Maverick Medical Education has a fair number of courses that [...]
Maverick Medical Education is committed to teaching pain relief methods to medical providers around the country. Within our courses, there are a number of methods explored, including within our Chronic Pain Series. This three-course series offers dozens of ways to relieve chronic pain and can help you better your practice through continued education with us.
Ultrasound, specifically Point of Care Ultrasound, or POCUS, has many vital applications in all medical fields, especially in emergency room care. Maverick Medical Education stands behind this concept so firmly, we have developed a new course, ERstravaganza, to instruct ER Physicians, PAs, and NPs in how to better meet the needs of their patients and departments with ultrasound.
This month, Maverick Medical Education launched their latest instructional course, ERstravaganza. The program seeks to harness the power of Maverick’s patented pulsatile cadaver technology to provide catered instruction to medical providers looking to best harness ultrasound technology in emergency room settings.
While any visit to the hospital looks different, depending on the patient and their needs, a pretty common procedure done is the placement of an intravenous catheter to provide fluids, medicine, or both. These are so common in fact, that somewhere between 150 to 200 million are placed every year in the United States, according to Presley and Isenberg. Maverick Medical Education knows there are a growing number of uses of point of care ultrasound (POCUS) and the correct placement of these lines is one of them.
While ultrasound is frequently associated with obstetrics and monitoring mothers and babies throughout pregnancy, ultrasound technology is becoming more and more applicable to other fields of medicine as well. As more applications are discovered and utilized, learning Point of Care Ultrasound (POCUS) at a Maverick Medical Education course will allow you to better serve your communities, in whatever setting you find yourself.
Once a medical provider has been trained on Point of Care Ultrasound, the insight they can provide to their patients extends to multiple fields. From field trauma to pediatrics to emergency care, POCUS is a quick way to evaluate the care and procedures your patients might need while also allowing for continued evaluation depending on the issues at hand. The applications for POCUS are numerous and Maverick Medical Education is providing continued education for how POCUS is beneficial for you to become proficient at. One of these new applications is in performing eFast exams.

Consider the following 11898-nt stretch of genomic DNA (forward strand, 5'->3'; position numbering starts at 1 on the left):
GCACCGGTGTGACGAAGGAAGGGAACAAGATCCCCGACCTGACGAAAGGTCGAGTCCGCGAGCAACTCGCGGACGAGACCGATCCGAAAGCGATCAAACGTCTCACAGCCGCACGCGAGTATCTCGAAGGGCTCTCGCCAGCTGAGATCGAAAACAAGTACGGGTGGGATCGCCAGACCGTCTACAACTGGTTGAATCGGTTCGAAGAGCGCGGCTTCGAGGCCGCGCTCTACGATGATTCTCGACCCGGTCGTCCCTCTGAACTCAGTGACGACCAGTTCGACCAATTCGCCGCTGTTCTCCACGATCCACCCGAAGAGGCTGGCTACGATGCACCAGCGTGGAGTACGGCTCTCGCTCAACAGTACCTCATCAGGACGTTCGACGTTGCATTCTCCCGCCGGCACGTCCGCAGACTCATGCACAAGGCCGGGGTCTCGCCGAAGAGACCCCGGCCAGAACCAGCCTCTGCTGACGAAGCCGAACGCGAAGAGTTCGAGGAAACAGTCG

There had to have been countless times when doctors and those involved in medicine in ancient times would say, “If only I could look inside my patient and see what was going on!” We live in a time when seeing inside our patients is not just possible, but becoming more common, especially with the assistance of Point of Care Ultrasound.
Even those of us in the medical field have had the awkward experience of being handed an ultrasound image of someone’s new baby and having to pause and think about what we may be looking at. The marvel of ultrasound, whether for pregnancies, guiding equipment, or monitoring progression of a medical concern, is clear. We can take a look inside the bodies of our patients with a simple wave of the hand, or, in this case, wand. How do we interpret those images though? Maverick Medical Education is learning more about ultrasound and how to assist patients in numerous fields, every day.
Point of Care Ultrasound continues to assist in the medical practice in a number of ways. Not only does POCUS allow for better imaging and diagnosis from the start, but the ability for imaging to continue to take place during and after a procedure is crucial to patient outcomes. Maverick Medical Education sees application for POCUS in numerous ways and urges all medical practitioners to become familiar with how this technology can benefit patients in all fields. POCUS can help significantly with identifying and treating a fairly common clinical presentation, shoulder dislocation.